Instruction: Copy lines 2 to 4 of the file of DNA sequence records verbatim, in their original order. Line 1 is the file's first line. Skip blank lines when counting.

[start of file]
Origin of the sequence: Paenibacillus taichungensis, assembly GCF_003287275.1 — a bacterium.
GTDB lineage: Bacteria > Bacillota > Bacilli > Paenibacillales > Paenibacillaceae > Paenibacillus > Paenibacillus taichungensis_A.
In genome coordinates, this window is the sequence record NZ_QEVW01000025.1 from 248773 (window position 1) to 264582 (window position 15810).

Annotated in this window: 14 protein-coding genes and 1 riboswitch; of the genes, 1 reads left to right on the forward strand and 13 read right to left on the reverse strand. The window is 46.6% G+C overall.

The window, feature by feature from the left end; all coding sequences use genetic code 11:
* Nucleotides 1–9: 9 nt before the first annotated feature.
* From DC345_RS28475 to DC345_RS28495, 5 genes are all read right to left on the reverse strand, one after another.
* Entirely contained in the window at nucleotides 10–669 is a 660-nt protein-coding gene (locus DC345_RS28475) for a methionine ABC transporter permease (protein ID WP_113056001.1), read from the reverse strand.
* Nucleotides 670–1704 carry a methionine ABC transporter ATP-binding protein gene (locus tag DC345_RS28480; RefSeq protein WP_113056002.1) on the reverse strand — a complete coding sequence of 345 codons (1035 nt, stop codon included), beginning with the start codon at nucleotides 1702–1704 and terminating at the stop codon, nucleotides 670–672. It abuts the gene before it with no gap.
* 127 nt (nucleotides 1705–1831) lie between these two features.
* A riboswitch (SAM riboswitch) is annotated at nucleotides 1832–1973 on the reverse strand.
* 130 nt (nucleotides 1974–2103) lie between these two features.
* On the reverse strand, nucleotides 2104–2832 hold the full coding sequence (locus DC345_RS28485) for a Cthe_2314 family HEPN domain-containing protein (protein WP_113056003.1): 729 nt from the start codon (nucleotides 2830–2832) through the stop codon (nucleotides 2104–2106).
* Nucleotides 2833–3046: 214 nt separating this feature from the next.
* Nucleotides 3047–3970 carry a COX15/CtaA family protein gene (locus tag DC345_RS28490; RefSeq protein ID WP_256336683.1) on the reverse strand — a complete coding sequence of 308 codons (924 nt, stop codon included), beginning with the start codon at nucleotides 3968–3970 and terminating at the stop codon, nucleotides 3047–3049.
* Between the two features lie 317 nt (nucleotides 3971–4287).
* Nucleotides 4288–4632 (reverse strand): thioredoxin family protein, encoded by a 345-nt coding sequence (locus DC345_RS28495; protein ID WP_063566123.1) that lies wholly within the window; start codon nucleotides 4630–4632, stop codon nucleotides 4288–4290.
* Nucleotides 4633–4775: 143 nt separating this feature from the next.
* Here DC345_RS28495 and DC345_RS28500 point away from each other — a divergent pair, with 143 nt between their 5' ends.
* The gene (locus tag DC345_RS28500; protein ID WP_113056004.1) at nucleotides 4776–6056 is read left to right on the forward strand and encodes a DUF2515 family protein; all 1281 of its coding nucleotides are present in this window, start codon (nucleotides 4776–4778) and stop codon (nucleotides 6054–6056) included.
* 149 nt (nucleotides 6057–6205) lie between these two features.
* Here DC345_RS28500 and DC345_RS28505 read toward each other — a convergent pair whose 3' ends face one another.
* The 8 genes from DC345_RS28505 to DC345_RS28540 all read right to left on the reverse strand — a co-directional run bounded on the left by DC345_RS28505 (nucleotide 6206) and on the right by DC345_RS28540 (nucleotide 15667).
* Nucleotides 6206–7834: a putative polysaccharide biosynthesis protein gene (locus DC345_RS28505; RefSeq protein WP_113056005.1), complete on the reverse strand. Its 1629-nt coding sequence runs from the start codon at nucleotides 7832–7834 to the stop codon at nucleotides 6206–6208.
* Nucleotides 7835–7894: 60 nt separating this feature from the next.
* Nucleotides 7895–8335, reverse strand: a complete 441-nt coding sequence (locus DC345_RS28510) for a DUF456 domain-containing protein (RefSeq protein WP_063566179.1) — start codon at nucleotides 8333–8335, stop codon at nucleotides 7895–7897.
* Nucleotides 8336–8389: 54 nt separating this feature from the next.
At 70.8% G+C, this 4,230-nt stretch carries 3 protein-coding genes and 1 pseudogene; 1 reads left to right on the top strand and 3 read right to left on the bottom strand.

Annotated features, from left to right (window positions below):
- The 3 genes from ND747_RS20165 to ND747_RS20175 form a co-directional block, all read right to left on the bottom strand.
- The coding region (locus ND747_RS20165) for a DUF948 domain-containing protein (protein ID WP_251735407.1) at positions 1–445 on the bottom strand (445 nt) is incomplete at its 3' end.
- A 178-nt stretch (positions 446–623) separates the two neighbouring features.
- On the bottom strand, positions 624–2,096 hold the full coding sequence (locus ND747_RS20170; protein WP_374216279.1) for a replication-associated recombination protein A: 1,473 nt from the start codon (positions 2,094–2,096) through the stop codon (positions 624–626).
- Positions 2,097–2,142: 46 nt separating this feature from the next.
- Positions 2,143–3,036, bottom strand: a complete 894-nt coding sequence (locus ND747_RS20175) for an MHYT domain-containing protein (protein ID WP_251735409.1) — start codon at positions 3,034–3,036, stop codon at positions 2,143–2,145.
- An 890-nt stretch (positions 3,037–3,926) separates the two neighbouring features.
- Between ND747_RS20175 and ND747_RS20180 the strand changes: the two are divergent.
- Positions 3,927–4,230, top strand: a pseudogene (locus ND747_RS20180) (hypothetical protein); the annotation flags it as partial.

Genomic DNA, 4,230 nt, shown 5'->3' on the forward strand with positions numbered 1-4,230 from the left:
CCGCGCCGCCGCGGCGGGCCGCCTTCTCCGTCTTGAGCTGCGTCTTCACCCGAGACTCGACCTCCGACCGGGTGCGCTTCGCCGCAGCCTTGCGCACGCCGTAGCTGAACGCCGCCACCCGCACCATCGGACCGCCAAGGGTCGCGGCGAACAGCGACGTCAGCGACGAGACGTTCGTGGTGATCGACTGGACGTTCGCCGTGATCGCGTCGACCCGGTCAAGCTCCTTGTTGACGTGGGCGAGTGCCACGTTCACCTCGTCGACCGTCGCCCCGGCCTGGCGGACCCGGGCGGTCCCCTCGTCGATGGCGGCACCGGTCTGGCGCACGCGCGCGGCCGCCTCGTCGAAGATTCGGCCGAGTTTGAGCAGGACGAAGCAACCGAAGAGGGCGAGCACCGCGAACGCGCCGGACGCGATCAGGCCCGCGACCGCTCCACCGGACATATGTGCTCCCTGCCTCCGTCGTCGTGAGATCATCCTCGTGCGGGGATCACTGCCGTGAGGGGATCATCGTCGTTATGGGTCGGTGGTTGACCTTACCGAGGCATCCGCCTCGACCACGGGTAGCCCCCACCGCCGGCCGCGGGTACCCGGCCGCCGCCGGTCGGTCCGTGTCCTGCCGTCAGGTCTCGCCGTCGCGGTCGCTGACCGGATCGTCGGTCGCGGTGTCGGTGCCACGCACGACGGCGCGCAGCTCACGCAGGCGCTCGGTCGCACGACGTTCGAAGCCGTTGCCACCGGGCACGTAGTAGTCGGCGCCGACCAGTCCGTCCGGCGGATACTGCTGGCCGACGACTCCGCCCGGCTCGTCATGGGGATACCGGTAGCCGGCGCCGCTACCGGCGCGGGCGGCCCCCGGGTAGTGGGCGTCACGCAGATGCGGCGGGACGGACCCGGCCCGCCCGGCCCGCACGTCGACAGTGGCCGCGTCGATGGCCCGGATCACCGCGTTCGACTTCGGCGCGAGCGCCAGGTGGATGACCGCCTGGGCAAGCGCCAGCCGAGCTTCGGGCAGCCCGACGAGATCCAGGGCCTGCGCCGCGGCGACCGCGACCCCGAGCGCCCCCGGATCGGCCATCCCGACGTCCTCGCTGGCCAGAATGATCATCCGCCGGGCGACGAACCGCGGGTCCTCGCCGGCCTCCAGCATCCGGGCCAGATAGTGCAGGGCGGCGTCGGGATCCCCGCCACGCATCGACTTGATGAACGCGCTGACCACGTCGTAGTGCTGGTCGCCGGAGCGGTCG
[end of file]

GTDB lineage: Bacteria > Bacillota > Bacilli > Paenibacillales > Paenibacillaceae > Paenibacillus > Paenibacillus taichungensis_A.
In genome coordinates, this window is the sequence record NZ_QEVW01000025.1 from 248773 (window position 1) to 264582 (window position 15810).

Annotated in this window: 14 protein-coding genes and 1 riboswitch; of the genes, 1 reads left to right on the forward strand and 13 read right to left on the reverse strand. The window is 46.6% G+C overall.